Make sure younger children (13 and under) are ALWAYS accompanied by a responsible adult when trick or treating.
Find out where and when older (14+) children are trick or treating, who with and when they are expected back home. Ask them for a map of the route they intend to follow.
Make sure older children have charged and credit-loaded mobile phones on them when trick or treating.
Make sure older children trick or treat in groups of 4 or more, certainly NEVER alone.
Make sure all children know never to enter a house of a person not well known to them, even a neighbours.
Make sure children are aware road safety still applies (stop, look, listen), even on holidays! In the USA, children are almost twice as likely to be killed in a road accident on halloween compared to non-holidays.
Try to use reflective clothing for costumes when kids are out after dark so that they are more visable to traffick, and give them a flash-light to take with them. If using a mask, make sure the child can see well when wearing it.
Make sure halloween parties are properly chaperoned, and that transport is arranged.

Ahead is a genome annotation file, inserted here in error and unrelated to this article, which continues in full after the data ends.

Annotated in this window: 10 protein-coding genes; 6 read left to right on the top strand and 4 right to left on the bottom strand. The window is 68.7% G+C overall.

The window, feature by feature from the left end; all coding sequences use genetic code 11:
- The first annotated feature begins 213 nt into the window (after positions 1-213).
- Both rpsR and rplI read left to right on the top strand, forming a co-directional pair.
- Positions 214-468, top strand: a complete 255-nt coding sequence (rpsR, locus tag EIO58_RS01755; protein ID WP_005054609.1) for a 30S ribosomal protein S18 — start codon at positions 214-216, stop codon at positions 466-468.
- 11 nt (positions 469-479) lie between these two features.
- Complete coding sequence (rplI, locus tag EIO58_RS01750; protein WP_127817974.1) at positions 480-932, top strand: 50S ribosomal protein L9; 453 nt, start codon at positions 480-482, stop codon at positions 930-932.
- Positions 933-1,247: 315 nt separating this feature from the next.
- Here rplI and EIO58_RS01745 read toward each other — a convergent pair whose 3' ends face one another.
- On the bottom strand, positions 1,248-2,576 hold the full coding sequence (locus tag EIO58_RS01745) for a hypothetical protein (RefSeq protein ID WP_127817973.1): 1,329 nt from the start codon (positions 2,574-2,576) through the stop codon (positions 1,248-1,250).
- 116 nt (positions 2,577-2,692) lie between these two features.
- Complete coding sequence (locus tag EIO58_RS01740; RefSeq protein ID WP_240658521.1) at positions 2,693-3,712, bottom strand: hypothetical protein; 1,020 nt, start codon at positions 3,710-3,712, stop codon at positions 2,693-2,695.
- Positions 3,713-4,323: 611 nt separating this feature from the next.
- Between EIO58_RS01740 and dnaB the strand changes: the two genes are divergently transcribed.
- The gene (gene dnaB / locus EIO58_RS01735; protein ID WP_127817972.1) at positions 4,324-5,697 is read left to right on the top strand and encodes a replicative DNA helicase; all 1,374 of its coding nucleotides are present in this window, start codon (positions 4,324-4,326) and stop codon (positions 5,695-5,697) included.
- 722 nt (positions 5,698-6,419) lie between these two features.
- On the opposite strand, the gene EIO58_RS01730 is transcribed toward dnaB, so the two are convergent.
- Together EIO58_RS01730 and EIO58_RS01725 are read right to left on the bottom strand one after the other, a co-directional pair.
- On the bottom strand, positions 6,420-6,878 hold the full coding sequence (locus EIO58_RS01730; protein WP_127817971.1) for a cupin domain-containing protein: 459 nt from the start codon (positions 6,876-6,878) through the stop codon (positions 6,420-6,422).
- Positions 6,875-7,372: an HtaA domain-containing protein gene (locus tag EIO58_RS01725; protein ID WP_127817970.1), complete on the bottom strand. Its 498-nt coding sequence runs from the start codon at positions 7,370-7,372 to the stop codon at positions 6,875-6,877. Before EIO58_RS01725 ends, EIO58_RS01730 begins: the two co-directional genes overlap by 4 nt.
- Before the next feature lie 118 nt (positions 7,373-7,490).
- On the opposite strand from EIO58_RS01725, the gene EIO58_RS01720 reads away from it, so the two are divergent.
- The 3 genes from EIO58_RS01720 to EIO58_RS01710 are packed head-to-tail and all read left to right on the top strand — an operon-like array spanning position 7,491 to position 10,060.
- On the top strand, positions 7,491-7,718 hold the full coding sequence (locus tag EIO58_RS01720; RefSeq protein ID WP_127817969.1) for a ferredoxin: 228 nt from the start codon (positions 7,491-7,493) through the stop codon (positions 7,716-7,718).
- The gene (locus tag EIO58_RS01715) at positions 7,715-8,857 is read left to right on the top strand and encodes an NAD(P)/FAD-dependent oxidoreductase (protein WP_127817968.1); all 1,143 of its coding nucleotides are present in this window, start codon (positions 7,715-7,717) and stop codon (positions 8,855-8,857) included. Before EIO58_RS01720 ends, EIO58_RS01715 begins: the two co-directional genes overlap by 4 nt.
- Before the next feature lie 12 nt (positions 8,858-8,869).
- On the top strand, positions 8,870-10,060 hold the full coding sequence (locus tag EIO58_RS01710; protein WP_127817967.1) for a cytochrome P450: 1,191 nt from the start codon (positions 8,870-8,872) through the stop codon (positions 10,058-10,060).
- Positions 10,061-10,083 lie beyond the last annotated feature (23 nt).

Make sure kids know to be civil, polite and repectful to other people and their property at all times. Throwing eggs/flour, damaging property and intimidating people is not only unacceptable, but it is also criminal behaviour and could get your child in trouble with police. Make sure your child knows to respect signs that say ‘No trick or treat’ and do not continually knock on doors that are not answered.
Make sure your child is aware of how to stay safe around bonfires/fireworks/sparklers.
Never leave lit candles, jack-o-lanterns near curtains, on sofas or anything else that could catch fire. Always put them on stable, heat-proof surfaces, out of the reach of children. Keep in mind that costumes can be extremely flamable – always use glow-sticks in jack-o-lanterns for kids.
Tell kids to eat only factory-wrapped treats. Throw away any that have been opened or tampered with. Avoid eating homemade treats made by strangers.